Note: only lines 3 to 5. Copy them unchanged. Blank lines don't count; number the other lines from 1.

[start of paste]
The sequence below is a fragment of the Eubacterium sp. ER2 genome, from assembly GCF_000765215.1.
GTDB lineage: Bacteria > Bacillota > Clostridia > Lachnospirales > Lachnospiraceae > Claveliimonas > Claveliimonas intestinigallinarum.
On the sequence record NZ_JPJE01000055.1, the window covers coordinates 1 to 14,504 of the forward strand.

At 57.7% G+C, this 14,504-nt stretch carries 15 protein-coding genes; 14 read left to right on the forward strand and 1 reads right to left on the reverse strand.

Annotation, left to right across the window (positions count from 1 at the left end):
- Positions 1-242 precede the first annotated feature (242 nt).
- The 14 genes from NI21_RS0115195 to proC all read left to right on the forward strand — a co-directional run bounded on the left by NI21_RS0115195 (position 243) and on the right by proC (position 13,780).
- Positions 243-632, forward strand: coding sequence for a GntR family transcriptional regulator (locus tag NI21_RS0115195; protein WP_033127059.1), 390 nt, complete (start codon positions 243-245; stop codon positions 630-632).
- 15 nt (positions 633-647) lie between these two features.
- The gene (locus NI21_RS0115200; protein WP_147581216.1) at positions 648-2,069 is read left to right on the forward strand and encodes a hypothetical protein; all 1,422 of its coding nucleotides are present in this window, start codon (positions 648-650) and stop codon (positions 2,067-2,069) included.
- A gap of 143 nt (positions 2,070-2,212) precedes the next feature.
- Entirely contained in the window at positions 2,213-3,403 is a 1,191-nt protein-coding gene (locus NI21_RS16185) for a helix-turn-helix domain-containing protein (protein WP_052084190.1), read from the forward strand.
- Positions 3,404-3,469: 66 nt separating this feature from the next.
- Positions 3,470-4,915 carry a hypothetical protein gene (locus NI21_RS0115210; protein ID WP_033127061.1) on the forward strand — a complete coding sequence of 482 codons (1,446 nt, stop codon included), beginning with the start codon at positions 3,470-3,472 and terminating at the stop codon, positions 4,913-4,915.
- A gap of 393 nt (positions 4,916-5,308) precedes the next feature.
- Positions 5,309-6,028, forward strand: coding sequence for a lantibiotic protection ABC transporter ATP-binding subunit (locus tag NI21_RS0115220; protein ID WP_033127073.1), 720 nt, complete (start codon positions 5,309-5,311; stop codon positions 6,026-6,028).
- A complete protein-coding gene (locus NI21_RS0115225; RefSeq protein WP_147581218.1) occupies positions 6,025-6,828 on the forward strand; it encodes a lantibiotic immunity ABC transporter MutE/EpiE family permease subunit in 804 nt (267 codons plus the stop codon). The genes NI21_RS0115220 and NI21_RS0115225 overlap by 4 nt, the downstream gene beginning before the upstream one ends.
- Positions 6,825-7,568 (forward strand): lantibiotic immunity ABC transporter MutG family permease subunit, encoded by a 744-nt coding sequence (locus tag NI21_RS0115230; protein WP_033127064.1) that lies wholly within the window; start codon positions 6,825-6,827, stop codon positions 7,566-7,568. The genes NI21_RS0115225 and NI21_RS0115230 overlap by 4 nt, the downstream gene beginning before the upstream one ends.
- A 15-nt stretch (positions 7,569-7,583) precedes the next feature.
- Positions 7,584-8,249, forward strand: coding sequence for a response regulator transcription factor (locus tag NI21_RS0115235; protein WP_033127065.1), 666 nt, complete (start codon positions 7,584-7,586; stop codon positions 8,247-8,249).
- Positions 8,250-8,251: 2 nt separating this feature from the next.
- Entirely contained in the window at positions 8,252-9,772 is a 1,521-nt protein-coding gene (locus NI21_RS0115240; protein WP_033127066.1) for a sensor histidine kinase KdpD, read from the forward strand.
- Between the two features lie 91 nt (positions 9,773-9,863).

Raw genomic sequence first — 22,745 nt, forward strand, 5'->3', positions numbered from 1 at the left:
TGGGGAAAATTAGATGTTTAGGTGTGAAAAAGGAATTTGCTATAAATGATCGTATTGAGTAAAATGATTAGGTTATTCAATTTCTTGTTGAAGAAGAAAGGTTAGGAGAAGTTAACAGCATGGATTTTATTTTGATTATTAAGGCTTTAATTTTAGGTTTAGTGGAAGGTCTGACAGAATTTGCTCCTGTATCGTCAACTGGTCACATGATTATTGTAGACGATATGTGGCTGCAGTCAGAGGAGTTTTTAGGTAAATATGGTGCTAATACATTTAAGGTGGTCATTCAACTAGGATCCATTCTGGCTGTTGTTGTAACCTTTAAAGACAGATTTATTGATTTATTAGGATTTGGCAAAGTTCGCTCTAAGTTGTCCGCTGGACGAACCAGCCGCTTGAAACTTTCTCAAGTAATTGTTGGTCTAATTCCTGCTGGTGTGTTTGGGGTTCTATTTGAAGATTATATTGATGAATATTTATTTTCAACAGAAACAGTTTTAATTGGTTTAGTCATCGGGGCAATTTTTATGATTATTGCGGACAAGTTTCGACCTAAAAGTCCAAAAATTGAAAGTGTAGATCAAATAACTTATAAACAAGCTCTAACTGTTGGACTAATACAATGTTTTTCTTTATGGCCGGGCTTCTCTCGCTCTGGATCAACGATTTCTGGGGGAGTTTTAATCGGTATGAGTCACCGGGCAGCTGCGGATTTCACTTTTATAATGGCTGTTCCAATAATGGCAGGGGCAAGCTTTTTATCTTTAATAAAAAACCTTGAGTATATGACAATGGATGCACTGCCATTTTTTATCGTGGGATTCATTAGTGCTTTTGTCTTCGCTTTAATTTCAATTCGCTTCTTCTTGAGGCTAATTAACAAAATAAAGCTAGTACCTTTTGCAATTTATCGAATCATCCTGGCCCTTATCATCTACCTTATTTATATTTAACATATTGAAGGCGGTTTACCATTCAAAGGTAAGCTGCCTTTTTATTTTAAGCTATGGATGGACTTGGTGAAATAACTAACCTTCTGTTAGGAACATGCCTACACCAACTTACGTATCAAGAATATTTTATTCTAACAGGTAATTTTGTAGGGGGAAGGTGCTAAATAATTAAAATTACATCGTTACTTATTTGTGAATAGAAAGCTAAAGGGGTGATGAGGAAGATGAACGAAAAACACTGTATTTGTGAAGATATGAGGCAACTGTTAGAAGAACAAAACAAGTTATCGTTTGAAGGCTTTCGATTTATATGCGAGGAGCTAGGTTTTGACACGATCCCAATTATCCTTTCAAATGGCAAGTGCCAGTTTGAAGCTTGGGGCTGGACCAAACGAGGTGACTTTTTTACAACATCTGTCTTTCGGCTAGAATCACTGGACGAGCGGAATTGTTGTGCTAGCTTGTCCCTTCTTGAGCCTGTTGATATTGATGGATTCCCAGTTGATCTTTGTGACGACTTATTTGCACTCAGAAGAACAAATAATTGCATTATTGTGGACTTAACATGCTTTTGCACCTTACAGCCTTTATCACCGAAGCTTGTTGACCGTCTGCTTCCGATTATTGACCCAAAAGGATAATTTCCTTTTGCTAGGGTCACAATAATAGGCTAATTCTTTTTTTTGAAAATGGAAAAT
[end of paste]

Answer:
On the sequence record NZ_JPJE01000055.1, the window covers coordinates 1 to 14,504 of the forward strand.

At 57.7% G+C, this 14,504-nt stretch carries 15 protein-coding genes; 14 read left to right on the forward strand and 1 reads right to left on the reverse strand.

Annotation, left to right across the window (positions count from 1 at the left end):